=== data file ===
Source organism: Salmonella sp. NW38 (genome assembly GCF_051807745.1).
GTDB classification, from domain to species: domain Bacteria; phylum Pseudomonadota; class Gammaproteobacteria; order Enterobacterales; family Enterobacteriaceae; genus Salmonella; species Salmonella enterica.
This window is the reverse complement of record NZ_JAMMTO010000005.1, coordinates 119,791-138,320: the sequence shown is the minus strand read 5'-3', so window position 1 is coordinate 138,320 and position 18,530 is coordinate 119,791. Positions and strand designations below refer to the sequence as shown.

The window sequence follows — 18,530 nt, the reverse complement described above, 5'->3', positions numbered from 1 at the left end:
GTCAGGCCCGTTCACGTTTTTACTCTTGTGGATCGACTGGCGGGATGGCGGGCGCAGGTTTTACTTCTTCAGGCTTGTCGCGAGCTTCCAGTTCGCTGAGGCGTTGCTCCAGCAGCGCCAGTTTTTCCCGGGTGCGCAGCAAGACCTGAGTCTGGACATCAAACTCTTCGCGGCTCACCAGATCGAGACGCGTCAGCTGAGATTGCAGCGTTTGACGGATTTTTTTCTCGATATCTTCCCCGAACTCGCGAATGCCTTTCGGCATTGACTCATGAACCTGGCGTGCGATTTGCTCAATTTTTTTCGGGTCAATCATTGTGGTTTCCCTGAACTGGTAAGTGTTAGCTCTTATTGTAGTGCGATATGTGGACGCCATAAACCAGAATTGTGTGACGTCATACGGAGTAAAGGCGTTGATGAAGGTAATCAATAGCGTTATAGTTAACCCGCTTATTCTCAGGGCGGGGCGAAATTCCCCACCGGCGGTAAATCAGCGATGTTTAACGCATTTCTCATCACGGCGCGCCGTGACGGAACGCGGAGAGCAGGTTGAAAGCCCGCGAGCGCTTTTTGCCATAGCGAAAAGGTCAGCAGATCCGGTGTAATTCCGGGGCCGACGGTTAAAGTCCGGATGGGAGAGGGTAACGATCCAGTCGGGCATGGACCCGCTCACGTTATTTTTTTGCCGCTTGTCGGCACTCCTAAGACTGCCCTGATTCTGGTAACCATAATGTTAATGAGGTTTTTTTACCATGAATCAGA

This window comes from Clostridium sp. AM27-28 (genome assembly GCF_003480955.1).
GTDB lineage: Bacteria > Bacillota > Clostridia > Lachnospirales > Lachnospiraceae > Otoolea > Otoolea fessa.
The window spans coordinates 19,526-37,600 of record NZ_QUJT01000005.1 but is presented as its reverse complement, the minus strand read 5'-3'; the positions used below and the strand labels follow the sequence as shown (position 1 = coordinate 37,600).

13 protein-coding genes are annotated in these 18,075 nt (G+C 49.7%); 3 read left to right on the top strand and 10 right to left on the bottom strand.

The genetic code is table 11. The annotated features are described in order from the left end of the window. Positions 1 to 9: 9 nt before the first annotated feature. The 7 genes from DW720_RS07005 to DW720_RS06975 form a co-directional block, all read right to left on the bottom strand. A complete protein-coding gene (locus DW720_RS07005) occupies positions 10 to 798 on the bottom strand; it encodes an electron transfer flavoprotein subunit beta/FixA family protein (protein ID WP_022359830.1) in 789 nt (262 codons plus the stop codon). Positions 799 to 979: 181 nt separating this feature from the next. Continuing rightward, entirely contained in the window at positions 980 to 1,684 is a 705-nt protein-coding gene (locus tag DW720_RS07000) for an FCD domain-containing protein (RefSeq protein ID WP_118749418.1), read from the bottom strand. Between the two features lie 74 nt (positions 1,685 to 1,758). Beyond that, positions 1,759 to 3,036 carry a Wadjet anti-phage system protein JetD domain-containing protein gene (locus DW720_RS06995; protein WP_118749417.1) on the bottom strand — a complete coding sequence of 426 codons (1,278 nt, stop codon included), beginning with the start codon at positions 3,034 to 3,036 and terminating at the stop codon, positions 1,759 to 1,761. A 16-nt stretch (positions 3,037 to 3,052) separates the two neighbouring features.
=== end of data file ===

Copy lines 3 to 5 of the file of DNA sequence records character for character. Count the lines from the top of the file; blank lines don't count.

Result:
This window is the reverse complement of record NZ_JAMMTO010000005.1, coordinates 119,791-138,320: the sequence shown is the minus strand read 5'-3', so window position 1 is coordinate 138,320 and position 18,530 is coordinate 119,791. Positions and strand designations below refer to the sequence as shown.

The window sequence follows — 18,530 nt, the reverse complement described above, 5'->3', positions numbered from 1 at the left end:
GTCAGGCCCGTTCACGTTTTTACTCTTGTGGATCGACTGGCGGGATGGCGGGCGCAGGTTTTACTTCTTCAGGCTTGTCGCGAGCTTCCAGTTCGCTGAGGCGTTGCTCCAGCAGCGCCAGTTTTTCCCGGGTGCGCAGCAAGACCTGAGTCTGGACATCAAACTCTTCGCGGCTCACCAGATCGAGACGCGTCAGCTGAGATTGCAGCGTTTGACGGATTTTTTTCTCGATATCTTCCCCGAACTCGCGAATGCCTTTCGGCATTGACTCATGAACCTGGCGTGCGATTTGCTCAATTTTTTTCGGGTCAATCATTGTGGTTTCCCTGAACTGGTAAGTGTTAGCTCTTATTGTAGTGCGATATGTGGACGCCATAAACCAGAATTGTGTGACGTCATACGGAGTAAAGGCGTTGATGAAGGTAATCAATAGCGTTATAGTTAACCCGCTTATTCTCAGGGCGGGGCGAAATTCCCCACCGGCGGTAAATCAGCGATGTTTAACGCATTTCTCATCACGGCGCGCCGTGACGGAACGCGGAGAGCAGGTTGAAAGCCCGCGAGCGCTTTTTGCCATAGCGAAAAGGTCAGCAGATCCGGTGTAATTCCGGGGCCGACGGTTAAAGTCCGGATGGGAGAGGGTAACGATCCAGTCGGGCATGGACCCGCTCACGTTATTTTTTTGCCGCTTGTCGGCACTCCTAAGACTGCCCTGATTCTGGTAACCATAATGTTAATGAGGTTTTTTTACCATGAATCAGA